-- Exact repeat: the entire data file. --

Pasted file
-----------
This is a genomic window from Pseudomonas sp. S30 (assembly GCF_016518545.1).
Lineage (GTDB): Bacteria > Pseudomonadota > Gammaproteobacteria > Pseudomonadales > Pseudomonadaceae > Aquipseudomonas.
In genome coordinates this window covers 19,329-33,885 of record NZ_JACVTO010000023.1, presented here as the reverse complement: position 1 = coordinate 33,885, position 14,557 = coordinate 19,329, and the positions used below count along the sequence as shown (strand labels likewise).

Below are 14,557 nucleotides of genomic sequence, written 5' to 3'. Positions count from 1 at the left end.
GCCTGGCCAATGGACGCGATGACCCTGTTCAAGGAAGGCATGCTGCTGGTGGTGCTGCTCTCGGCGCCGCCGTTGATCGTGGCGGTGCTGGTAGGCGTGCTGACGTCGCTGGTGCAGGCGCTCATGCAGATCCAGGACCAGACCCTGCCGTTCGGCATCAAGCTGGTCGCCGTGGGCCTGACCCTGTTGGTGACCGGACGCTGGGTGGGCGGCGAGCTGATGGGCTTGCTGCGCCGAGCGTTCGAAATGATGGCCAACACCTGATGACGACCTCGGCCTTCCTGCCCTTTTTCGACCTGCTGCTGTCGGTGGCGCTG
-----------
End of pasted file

This is a genomic window from Pseudomonas sp. S30 (assembly GCF_016518545.1).
Lineage (GTDB): Bacteria > Pseudomonadota > Gammaproteobacteria > Pseudomonadales > Pseudomonadaceae > Aquipseudomonas.
In genome coordinates this window covers 19,329-33,885 of record NZ_JACVTO010000023.1, presented here as the reverse complement: position 1 = coordinate 33,885, position 14,557 = coordinate 19,329, and the positions used below count along the sequence as shown (strand labels likewise).

Below are 14,557 nucleotides of genomic sequence, written 5' to 3'. Positions count from 1 at the left end.
GCCTGGCCAATGGACGCGATGACCCTGTTCAAGGAAGGCATGCTGCTGGTGGTGCTGCTCTCGGCGCCGCCGTTGATCGTGGCGGTGCTGGTAGGCGTGCTGACGTCGCTGGTGCAGGCGCTCATGCAGATCCAGGACCAGACCCTGCCGTTCGGCATCAAGCTGGTCGCCGTGGGCCTGACCCTGTTGGTGACCGGACGCTGGGTGGGCGGCGAGCTGATGGGCTTGCTGCGCCGAGCGTTCGAAATGATGGCCAACACCTGATGACGACCTCGGCCTTCCTGCCCTTTTTCGACCTGCTGCTGTCGGTGGCGCTG